I learned from Leboyer that the key to non-violence is actively trying to take on the perspective of the person who seems not to have a valid perspective. The one who seems not quite human. The one who seems nothing like you . . . and to thoughtfully imagine that he is like you, and capable of feeling the same range of emotions as you. Bitterness, anxiety, betrayal, fear: Leboyer imagines that the child is capable of all these feelings, and as a result, he is committed to offering the child relief from all of them.
Leboyer offers a powerful example of extending compassion to those who can’t speak. Reading his book, I realized that we’ll never know how some people feel if we wait for them to tell us, because they don’t have the tools to communicate the way we do. We can’t assume that just because they don’t use speech, they don’t experience the things we do. So Leboyer works hard to interpret their non-verbal language – their cries, their facial expressions.
This book reminded me that being committed to radical non-violence means so much more than refusing to go to war. It means seeing and respecting the personhood of those we often overlook – including the unborn, the being-born, and (by extension) the dying.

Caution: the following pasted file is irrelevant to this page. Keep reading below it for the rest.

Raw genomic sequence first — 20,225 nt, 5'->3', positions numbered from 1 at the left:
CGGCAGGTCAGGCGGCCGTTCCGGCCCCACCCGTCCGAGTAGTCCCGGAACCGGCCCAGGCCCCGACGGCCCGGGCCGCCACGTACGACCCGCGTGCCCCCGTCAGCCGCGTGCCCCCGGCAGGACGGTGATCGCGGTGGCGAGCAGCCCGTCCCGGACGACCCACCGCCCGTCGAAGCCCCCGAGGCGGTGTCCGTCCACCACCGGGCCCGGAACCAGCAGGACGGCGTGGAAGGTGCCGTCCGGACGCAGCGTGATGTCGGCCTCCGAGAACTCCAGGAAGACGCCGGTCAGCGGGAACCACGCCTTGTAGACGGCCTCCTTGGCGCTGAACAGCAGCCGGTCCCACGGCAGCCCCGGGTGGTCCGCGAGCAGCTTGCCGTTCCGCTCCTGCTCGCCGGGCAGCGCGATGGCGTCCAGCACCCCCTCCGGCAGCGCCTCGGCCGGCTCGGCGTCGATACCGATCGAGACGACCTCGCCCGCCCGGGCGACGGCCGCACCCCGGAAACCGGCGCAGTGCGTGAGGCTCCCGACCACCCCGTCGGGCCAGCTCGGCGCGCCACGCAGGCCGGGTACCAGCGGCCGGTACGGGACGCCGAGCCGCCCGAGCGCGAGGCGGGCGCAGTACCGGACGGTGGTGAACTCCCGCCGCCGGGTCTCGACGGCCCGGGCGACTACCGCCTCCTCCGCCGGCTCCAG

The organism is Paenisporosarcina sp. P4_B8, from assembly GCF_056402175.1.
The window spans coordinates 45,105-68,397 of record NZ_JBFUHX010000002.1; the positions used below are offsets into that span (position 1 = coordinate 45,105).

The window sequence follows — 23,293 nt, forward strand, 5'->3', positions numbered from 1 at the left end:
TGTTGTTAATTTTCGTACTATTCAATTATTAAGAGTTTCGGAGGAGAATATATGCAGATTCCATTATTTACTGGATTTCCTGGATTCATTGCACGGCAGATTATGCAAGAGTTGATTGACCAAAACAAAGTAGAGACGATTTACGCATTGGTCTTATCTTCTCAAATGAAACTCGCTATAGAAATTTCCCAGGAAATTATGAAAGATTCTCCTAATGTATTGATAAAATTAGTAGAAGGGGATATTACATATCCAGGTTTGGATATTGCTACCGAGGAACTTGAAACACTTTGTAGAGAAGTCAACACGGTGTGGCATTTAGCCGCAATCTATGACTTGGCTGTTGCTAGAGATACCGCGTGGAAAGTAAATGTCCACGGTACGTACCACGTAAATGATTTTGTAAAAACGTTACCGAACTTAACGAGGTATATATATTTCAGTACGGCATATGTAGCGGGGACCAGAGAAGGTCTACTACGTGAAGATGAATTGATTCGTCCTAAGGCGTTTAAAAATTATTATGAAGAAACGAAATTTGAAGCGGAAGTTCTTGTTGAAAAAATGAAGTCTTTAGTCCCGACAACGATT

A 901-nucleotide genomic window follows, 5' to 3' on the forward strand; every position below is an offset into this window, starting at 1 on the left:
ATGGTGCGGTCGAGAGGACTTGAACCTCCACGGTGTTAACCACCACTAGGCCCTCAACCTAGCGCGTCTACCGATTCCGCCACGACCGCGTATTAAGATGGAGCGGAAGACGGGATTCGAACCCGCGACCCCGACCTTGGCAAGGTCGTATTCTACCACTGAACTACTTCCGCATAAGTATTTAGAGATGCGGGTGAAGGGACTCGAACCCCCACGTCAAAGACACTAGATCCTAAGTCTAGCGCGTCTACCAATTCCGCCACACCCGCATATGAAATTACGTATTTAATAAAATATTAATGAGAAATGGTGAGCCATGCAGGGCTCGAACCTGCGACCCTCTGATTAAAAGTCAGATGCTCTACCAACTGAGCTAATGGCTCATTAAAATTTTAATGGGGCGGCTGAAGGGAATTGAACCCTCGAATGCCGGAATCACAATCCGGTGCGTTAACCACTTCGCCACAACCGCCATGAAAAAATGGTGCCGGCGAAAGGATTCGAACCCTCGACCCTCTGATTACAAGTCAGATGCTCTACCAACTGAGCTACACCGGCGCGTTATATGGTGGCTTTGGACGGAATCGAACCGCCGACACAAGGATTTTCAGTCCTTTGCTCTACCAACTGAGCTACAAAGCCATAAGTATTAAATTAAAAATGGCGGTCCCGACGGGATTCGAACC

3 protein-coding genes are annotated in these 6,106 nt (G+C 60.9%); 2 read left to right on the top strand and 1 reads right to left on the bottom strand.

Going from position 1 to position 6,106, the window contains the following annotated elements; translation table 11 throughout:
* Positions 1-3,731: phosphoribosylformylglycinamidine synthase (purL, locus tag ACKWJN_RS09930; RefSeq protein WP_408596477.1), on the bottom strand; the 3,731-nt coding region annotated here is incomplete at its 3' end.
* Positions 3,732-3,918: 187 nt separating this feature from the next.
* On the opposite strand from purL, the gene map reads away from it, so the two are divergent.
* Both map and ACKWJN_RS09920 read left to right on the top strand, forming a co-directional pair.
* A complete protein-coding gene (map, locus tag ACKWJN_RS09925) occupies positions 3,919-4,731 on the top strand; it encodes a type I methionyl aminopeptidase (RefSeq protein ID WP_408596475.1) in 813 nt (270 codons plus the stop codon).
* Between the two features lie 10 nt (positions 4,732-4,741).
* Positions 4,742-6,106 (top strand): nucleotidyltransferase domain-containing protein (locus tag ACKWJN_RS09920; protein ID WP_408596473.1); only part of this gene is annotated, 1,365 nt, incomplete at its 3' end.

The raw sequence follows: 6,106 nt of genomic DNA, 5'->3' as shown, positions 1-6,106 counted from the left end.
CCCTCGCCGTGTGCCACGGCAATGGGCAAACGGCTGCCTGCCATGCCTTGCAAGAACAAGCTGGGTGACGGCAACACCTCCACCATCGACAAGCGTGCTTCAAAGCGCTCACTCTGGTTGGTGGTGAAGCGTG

I believe that a thinking, non-violent person must also consider how this commitment might extend to other nonverbal people – infants and young children, persons with disabilities that prevent speech, and even animals.
Leboyer encourages a deep respect for the child as a person. The newborn child deserves to be treated with as much dignity and respect as an adult. We need to take his language seriously, paying attention to his facial expression, body language, and cries as valid forms of communication. The child experiences sensations in those first few moments every bit as much as we do, and is therefore deserving of just as much courtesy and attention to his comfort as we would offer a guest in our homes.
For Leboyer, the measure of how much care should be given to a creature is how much that creature can experience sensations. It is not based on merit, intelligence, strength, or any other measure of worth. An infant has none of these. But because she can feel, she deserves to be cared for with utmost concern.
I learned a lot about non-violence from Leboyer. He has encouraged me to seek out non-violent solutions to life’s problems and to see through the eyes of non-verbal creatures.